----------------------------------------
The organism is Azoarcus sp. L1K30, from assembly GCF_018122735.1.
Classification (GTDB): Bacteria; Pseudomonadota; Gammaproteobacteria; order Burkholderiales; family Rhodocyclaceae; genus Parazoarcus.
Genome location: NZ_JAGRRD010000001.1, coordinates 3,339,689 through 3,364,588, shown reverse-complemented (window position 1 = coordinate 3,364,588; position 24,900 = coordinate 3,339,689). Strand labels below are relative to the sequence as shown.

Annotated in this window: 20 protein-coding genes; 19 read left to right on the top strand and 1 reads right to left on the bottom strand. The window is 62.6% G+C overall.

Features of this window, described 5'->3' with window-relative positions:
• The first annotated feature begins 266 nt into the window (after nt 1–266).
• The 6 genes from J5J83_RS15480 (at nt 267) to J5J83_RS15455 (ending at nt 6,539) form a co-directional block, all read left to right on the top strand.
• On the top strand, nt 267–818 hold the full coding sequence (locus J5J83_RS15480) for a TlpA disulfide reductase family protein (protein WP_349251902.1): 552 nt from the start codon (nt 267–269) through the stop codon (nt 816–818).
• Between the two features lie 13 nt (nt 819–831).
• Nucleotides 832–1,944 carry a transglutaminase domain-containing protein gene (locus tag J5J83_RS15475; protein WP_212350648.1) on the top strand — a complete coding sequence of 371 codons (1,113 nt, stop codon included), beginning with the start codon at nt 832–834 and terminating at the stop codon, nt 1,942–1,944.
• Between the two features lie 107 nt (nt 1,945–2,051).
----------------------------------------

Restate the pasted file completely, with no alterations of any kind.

The organism is Azoarcus sp. L1K30, from assembly GCF_018122735.1.
Classification (GTDB): Bacteria; Pseudomonadota; Gammaproteobacteria; order Burkholderiales; family Rhodocyclaceae; genus Parazoarcus.
Genome location: NZ_JAGRRD010000001.1, coordinates 3,339,689 through 3,364,588, shown reverse-complemented (window position 1 = coordinate 3,364,588; position 24,900 = coordinate 3,339,689). Strand labels below are relative to the sequence as shown.

Annotated in this window: 20 protein-coding genes; 19 read left to right on the top strand and 1 reads right to left on the bottom strand. The window is 62.6% G+C overall.

Features of this window, described 5'->3' with window-relative positions:
• The first annotated feature begins 266 nt into the window (after nt 1–266).
• The 6 genes from J5J83_RS15480 (at nt 267) to J5J83_RS15455 (ending at nt 6,539) form a co-directional block, all read left to right on the top strand.
• On the top strand, nt 267–818 hold the full coding sequence (locus J5J83_RS15480) for a TlpA disulfide reductase family protein (protein WP_349251902.1): 552 nt from the start codon (nt 267–269) through the stop codon (nt 816–818).
• Between the two features lie 13 nt (nt 819–831).
• Nucleotides 832–1,944 carry a transglutaminase domain-containing protein gene (locus tag J5J83_RS15475; protein WP_212350648.1) on the top strand — a complete coding sequence of 371 codons (1,113 nt, stop codon included), beginning with the start codon at nt 832–834 and terminating at the stop codon, nt 1,942–1,944.
• Between the two features lie 107 nt (nt 1,945–2,051).